WOULD YOU LIKE TO enjoy your day today?
Sure you would. Here is one sure way to do it: Try to help others
enjoy their day more. I don't mean going around massaging people
and washing their cars. I'm talking about the way you look at
them and talk to them. This is a more useful, a more sophisticated,
and a more effective technique than you probably realize. Let
First off, we are social animals, and your
brain rewards you with pleasure when you show goodwill toward
others of your kind. Who you consider "your kind" is
up to you, and it's flexible. You can think about the fact that
this person is part of your family, your neighborhood, your company,
your city, your country, or even a member of your species. You
can think about it any way you want, so think about it in a way
that lets you feel the two of you are the same kind. Then your
friendliness and kindness toward them will trigger your brain
to make you feel good.
Second, this method takes your attention
off yourself and puts it out in the world. Even if you still
felt grumpy or tired, you wouldn't notice it as much because
your attention is off yourself. It's also true that the very
act of paying attention to yourself and your problems can make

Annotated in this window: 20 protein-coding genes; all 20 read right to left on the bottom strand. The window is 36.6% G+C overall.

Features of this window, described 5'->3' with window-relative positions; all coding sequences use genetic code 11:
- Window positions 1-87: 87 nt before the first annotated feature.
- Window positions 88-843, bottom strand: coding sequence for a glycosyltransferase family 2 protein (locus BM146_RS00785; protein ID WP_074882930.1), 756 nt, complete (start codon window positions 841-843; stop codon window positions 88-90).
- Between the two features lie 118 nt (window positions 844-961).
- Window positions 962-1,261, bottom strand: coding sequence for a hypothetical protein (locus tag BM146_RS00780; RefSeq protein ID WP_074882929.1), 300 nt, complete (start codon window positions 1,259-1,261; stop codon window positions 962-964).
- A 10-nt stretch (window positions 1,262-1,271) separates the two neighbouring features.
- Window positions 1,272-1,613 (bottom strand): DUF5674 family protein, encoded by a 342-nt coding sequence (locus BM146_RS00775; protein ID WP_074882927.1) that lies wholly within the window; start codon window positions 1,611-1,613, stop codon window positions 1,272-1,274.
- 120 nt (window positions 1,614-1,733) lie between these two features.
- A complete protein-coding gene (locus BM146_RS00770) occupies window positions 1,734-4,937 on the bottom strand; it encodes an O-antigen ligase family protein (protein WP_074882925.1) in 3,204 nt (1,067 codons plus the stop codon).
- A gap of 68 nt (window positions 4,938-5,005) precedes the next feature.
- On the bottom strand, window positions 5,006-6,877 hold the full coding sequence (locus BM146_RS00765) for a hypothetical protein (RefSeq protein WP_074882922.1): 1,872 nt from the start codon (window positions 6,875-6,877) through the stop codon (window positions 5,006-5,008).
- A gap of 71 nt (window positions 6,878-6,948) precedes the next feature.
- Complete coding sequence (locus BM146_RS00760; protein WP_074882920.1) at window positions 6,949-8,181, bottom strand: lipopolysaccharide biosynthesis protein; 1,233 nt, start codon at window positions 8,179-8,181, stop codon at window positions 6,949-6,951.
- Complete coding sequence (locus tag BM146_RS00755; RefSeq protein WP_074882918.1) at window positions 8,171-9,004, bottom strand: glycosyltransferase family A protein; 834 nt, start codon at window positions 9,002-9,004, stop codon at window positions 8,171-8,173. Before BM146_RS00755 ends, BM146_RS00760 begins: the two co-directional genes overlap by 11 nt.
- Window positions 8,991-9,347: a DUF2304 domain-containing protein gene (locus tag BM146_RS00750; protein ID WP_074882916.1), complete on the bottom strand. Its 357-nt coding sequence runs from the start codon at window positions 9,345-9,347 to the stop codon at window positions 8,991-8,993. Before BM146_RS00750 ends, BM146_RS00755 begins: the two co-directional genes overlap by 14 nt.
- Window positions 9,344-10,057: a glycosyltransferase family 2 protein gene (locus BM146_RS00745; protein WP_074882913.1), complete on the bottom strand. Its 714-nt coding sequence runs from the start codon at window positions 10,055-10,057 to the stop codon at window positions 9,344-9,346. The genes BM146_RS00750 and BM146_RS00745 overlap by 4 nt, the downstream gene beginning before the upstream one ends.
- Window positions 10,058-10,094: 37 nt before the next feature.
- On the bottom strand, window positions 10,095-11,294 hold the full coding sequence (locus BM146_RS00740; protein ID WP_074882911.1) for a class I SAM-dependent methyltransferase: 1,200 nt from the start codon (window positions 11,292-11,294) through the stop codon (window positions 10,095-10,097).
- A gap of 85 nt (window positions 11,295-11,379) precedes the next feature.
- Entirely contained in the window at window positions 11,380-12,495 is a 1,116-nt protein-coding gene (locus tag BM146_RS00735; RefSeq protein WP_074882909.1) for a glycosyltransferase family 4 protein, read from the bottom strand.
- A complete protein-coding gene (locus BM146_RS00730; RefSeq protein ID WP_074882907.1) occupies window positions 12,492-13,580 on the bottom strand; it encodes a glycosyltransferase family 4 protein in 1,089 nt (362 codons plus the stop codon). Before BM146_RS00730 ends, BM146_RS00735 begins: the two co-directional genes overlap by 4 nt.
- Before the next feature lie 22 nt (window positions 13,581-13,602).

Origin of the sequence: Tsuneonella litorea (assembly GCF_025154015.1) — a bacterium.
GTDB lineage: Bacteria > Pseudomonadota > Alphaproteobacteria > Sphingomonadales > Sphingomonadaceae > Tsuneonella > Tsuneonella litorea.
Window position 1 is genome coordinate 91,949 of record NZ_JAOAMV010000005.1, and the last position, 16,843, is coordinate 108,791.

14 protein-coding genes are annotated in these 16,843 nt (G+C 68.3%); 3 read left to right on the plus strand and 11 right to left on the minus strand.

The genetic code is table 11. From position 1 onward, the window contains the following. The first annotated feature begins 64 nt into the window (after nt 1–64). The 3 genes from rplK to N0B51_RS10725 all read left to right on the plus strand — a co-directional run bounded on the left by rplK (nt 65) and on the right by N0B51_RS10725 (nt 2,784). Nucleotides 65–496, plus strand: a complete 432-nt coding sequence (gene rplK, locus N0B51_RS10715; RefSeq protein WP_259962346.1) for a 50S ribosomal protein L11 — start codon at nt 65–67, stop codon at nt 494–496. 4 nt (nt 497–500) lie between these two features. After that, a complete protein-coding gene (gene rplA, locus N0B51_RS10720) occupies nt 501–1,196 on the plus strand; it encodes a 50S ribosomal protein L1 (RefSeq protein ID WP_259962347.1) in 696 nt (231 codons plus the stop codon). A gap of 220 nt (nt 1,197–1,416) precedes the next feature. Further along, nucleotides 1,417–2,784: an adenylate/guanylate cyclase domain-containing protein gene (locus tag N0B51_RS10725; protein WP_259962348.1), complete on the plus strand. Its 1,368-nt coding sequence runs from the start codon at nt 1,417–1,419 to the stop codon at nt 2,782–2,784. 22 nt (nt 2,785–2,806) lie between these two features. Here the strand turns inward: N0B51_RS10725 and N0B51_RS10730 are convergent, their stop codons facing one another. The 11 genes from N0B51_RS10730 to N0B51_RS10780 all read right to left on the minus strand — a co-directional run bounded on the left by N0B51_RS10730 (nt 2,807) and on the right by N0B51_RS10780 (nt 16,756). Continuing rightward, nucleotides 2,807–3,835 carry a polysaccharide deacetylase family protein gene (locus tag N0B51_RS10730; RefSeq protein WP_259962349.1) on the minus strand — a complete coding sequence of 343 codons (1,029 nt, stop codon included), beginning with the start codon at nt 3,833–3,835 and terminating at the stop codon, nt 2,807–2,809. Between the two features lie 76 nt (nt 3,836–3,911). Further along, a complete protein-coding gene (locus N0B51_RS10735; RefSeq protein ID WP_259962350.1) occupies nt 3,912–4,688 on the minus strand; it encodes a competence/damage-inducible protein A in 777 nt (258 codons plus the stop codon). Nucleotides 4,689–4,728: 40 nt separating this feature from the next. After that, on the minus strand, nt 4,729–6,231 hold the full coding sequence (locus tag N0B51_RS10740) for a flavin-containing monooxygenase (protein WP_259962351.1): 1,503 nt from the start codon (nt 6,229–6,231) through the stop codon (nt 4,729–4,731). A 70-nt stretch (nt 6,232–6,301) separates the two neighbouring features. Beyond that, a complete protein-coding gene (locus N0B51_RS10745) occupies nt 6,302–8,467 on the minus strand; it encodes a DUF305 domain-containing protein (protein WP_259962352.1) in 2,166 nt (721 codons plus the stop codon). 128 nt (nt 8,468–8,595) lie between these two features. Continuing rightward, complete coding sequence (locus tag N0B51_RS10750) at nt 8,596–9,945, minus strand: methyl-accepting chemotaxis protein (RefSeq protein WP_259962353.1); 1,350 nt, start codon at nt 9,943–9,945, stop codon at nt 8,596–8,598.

you feel worse. It is a kind of first-stage self-help to focus
less of your attention on your own problems. This method is a
great way to do that.
And third, one of the things that effects
your mood is the tones of voice and facial expressions of the
people around you. When you try to help people, it changes how
they interact with you. When you see the change in them, it'll
change the way you feel.
how do you do it?
Other than giving them money, how can you
help people? The simplest way is with a kind of amiable extroversion.
In the American Heritage Dictionary, extroversion is "interest
in one's environment or in others as opposed to or to the exclusion
of oneself." Even when you feel withdrawn, the act of speaking
up makes you feel less introverted. It makes you feel bolder
and more alert.